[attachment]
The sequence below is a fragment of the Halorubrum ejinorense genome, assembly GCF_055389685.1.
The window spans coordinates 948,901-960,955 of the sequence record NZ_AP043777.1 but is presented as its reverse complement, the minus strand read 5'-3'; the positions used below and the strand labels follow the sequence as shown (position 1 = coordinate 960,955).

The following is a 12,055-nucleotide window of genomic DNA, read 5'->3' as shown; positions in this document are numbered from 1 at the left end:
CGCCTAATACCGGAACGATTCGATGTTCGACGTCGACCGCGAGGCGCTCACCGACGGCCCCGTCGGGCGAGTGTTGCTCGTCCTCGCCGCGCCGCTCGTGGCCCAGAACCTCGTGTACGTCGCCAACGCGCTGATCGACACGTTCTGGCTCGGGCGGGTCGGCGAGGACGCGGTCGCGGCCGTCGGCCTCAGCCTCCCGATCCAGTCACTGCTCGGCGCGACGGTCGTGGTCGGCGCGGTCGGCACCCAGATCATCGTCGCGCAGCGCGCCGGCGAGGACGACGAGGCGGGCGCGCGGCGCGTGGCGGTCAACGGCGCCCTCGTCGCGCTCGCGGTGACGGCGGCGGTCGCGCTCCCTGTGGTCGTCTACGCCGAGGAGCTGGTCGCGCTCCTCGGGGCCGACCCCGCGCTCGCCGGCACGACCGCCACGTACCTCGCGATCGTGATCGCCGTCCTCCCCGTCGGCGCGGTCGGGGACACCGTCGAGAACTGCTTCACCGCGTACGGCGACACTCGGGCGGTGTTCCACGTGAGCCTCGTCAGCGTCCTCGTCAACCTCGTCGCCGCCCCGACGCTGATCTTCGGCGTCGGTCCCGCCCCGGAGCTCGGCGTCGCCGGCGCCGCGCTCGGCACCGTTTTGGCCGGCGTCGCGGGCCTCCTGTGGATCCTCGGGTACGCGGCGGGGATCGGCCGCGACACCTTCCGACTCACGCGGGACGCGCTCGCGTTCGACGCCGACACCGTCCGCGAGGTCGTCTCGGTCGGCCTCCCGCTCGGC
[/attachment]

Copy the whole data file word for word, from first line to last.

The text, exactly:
The sequence below is a fragment of the Halorubrum ejinorense genome, assembly GCF_055389685.1.
The window spans coordinates 948,901-960,955 of the sequence record NZ_AP043777.1 but is presented as its reverse complement, the minus strand read 5'-3'; the positions used below and the strand labels follow the sequence as shown (position 1 = coordinate 960,955).

The following is a 12,055-nucleotide window of genomic DNA, read 5'->3' as shown; positions in this document are numbered from 1 at the left end:
CGCCTAATACCGGAACGATTCGATGTTCGACGTCGACCGCGAGGCGCTCACCGACGGCCCCGTCGGGCGAGTGTTGCTCGTCCTCGCCGCGCCGCTCGTGGCCCAGAACCTCGTGTACGTCGCCAACGCGCTGATCGACACGTTCTGGCTCGGGCGGGTCGGCGAGGACGCGGTCGCGGCCGTCGGCCTCAGCCTCCCGATCCAGTCACTGCTCGGCGCGACGGTCGTGGTCGGCGCGGTCGGCACCCAGATCATCGTCGCGCAGCGCGCCGGCGAGGACGACGAGGCGGGCGCGCGGCGCGTGGCGGTCAACGGCGCCCTCGTCGCGCTCGCGGTGACGGCGGCGGTCGCGCTCCCTGTGGTCGTCTACGCCGAGGAGCTGGTCGCGCTCCTCGGGGCCGACCCCGCGCTCGCCGGCACGACCGCCACGTACCTCGCGATCGTGATCGCCGTCCTCCCCGTCGGCGCGGTCGGGGACACCGTCGAGAACTGCTTCACCGCGTACGGCGACACTCGGGCGGTGTTCCACGTGAGCCTCGTCAGCGTCCTCGTCAACCTCGTCGCCGCCCCGACGCTGATCTTCGGCGTCGGTCCCGCCCCGGAGCTCGGCGTCGCCGGCGCCGCGCTCGGCACCGTTTTGGCCGGCGTCGCGGGCCTCCTGTGGATCCTCGGGTACGCGGCGGGGATCGGCCGCGACACCTTCCGACTCACGCGGGACGCGCTCGCGTTCGACGCCGACACCGTCCGCGAGGTCGTCTCGGTCGGCCTCCCGCTCGGC